And today I visit the other of my sacred historical places; the towering volcanic dome of Vigla in Skala Eressos.  The dome itself is a world geological formation, registered as such by the UN; atop the hill is a bronze age citadel.  It was fully fortified in the Archaic; Sappho‘s family ruled Eressos from here, and Sappho had her school on this hill.


Note that the statue says  ‘Sappho of Eressos’.  It’s nice when history offers you something easy and connected…


The 14th c. fortress with remnants of the Archaic wall.  And oregano!

Vigla offers the entire panoply of history.  It is beautiful; it features excellent oregano, the best on the island, and that makes for many adventures on the steep, sun-drenched slopes.  Here you can find Archaic pottery and fourteenth century Genoese and Greek and Arab pottery, Hellenistic stars and Athenain blackware.  Here Sappho taught here students…

Some say an army of horsemen,

some of footsoldiers, some of ships,

is the fairest thing on the black earth,

but I say it is what one loves.


I love this stanza…  I realize it’s supposed to be love poetry, but doesn’t is seem possible that Sappho’s partner was a  gamer and there was some mockery involved?

Here gathered the ships of the Ionian Fleet; here the Greek rebels used a fire ship to sink the Turkish Admiral; here, in about 1380, the Gatelousi garrison (of Englishmen, according to local legend) ambushed a Turkish raid and rescued their captives.  History happened here.  The experience of the smell of the flowers, the smell of burning on the hillsides, the flocks of sheep moving on the roads, their bells, the sight of a thousand head of sheep milling around your frightened horse…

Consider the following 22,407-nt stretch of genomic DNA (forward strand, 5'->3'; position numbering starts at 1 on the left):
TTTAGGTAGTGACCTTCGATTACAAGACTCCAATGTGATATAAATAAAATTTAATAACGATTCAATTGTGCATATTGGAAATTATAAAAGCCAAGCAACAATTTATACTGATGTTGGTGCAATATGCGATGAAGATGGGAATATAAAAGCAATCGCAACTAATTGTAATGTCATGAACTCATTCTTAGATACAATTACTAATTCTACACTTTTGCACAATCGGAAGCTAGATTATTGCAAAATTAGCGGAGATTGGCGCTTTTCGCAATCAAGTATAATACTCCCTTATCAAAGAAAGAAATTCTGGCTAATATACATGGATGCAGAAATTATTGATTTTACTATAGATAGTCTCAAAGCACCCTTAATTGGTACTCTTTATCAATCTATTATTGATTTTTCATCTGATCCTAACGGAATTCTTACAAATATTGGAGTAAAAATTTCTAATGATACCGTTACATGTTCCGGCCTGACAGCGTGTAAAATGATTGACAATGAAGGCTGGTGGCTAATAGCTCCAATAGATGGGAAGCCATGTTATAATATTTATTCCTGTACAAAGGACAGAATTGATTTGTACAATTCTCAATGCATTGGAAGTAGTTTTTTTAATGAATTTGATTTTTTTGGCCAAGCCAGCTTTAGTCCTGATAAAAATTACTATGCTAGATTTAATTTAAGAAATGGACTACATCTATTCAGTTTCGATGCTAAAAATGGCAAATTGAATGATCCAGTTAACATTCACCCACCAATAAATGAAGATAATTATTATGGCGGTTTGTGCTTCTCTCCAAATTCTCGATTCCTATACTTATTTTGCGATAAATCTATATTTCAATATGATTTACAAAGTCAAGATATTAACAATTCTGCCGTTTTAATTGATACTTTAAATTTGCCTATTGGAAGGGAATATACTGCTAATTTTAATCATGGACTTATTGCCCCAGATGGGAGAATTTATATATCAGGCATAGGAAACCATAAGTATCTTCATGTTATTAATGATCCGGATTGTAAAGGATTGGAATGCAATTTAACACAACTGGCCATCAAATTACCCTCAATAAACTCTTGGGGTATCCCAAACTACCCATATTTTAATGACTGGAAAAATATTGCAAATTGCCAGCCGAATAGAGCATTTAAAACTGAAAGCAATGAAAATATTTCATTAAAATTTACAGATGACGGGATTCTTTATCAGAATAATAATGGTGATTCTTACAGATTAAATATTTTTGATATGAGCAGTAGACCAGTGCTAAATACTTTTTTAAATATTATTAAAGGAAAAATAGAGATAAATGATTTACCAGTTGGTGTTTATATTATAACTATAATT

This is research.

Tomorrow and Tuesday I’ll be in museums in Mitilini and Athens, looking things up and checking on artifacts I’ll use in my novels; quite probably at the Benaki, looking at costumes for Cold Iron, my next Fantasy novel.  But this is the research I love most… doing things.  Touching the past.

In Greece.



3 thoughts on “Research in Greece

  1. Peter Monahan

    Just re-reading a story set in S.M. Stirling’s ‘post-Change’ world, this one in Venice. Characters speak the odd Venetian dialect with ‘reflexive pronouns’ [?]: ‘I myself…’ and I immdeitaely thought of William Gold!